Making a Difference: A Closer Look at Rare Patient Voice's Role in Research

PicnicHealth | A Closer Look at Rare Patient Voice's Role in Research
February 1, 2024
Blog post originally written by the AllStripes community team. AllStripes was acquired by PicnicHealth in 2023.

In celebration of Rare Disease Month, we are thrilled to shine a spotlight on Change Champions, dedicated partners, and organizations making a lasting impact on rare disease research throughout the year. At the forefront of this movement is Rare Patient Voice, a remarkable resource founded with a singular mission – to provide patients and family caregivers a platform to be heard by actively participating in diverse research endeavors, including rare diseases.

This initiative thrives on direct connections and word of mouth, cultivating a vibrant community of over 145,000 individuals across the globe. 

To delve into the significance of rare disease research and advocacy, we had the privilege of sitting down with Laura Mullen, the Director of Marketing and Communications at Rare Patient Voice.

Hi, Laura! Thanks for joining us today. Can you tell me a little more about Rare Patient Voice?

At Rare Patient Voice, we connect patients and family caregivers with the opportunity to voice their opinions through participating in all types of research to improve medical products and services. This empowers them to be heard and enables researchers and companies to include the insights of patients and family caregivers in their decision-making.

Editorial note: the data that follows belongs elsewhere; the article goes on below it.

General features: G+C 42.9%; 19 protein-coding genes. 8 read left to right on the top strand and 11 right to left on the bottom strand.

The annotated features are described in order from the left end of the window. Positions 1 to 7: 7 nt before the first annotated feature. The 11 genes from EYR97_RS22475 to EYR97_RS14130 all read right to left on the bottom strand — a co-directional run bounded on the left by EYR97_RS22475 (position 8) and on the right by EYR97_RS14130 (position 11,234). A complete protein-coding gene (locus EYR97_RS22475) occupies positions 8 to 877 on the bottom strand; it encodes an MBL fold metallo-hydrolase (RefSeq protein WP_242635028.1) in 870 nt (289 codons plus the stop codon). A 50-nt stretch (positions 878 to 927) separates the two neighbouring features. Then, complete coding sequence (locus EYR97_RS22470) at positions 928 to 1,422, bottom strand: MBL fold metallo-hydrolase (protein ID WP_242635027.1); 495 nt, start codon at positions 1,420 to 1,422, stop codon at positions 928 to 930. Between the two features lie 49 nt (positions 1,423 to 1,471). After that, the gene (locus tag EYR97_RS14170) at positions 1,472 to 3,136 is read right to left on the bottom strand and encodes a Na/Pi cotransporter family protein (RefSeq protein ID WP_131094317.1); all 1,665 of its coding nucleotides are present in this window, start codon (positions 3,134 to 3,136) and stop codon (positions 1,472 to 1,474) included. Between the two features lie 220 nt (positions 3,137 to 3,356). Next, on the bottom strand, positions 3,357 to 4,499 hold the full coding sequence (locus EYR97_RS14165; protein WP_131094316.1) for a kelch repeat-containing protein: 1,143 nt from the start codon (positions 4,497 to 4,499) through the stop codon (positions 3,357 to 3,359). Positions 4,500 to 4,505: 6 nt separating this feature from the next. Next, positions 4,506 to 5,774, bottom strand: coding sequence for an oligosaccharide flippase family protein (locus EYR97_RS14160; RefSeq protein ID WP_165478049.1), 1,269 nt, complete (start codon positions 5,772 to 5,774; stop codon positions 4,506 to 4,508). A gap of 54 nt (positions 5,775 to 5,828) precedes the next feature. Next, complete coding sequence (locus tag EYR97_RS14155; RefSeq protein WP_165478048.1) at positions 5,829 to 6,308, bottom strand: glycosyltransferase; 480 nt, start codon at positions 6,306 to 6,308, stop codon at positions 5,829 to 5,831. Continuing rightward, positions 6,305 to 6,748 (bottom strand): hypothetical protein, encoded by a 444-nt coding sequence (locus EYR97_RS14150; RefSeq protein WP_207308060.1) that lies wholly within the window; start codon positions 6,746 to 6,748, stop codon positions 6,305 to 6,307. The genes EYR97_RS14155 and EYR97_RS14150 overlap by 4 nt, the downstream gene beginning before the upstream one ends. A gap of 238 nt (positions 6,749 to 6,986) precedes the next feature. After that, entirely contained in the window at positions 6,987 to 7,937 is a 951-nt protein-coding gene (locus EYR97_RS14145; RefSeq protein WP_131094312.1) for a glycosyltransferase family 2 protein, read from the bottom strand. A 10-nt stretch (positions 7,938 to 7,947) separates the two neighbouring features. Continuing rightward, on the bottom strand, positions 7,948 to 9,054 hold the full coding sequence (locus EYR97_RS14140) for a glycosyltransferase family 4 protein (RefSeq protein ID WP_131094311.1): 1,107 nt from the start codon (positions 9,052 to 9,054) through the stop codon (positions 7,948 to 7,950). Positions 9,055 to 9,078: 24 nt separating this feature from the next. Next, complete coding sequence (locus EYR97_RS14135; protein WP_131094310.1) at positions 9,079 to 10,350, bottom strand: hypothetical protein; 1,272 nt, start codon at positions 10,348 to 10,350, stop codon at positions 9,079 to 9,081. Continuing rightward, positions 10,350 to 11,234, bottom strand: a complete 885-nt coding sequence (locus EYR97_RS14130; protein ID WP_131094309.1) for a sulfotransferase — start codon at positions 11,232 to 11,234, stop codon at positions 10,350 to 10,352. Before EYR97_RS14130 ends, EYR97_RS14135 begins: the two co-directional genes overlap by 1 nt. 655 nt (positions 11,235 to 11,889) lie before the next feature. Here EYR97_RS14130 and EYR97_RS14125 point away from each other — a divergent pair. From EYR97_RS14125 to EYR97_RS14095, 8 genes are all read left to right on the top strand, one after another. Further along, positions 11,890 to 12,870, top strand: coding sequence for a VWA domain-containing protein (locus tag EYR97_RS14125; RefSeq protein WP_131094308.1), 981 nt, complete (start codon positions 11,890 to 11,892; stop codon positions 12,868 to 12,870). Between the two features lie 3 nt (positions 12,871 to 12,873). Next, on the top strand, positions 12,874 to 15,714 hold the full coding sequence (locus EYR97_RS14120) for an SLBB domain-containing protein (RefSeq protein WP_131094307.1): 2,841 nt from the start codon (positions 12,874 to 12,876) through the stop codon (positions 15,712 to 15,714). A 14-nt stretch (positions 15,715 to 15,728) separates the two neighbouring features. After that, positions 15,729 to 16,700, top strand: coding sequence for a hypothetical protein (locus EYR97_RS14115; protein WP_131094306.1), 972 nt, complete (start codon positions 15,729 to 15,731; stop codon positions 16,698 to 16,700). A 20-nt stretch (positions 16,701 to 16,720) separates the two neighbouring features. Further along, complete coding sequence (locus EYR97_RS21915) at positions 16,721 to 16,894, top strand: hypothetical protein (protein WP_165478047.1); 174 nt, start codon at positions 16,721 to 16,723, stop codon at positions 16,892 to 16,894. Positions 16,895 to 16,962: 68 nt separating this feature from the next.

What other tools and resources do you have for patients?

Many patients tell us that participating in research (i.e. talking with a moderator, engaging with other patients in a focus group) can be very helpful, and is similar in some ways to being part of a support group. Through our Weekly Warrior and Sharing My Voice video programs,we provide platforms for patients to share their stories and inspire other patients along their journey. We also provide information about advocacy and support programs that patients might not already know about on our website and in our newsletter.

From our experience, participation in research can be an empowering way for patients to transform their own journeys. In your words, why is rare disease research important?

According to EURORDIS, 300 million people are living with a rare disease worldwide, with over 30 million in the United States alone. There are thousands of known rare diseases and only a fraction currently have safe, effective treatments. Research is a vital step in the process of developing new treatments and cures.

Agreed. Oftentimes figuring out how to start is the hardest part. What should patients consider if they want to contribute to research but don’t know how?

There are many different types of research, ranging from market research, health economics outcomes, real-world evidence, and user experience/human factors studies, to clinical trials. Many research studies can be done from home, online, or via telephone. Patients should consider what is most convenient for them and whether they are interested in a specific kind of study. Rare Patient Voice connects patients and family caregivers with opportunities to take part in all kinds of research and is easy to join.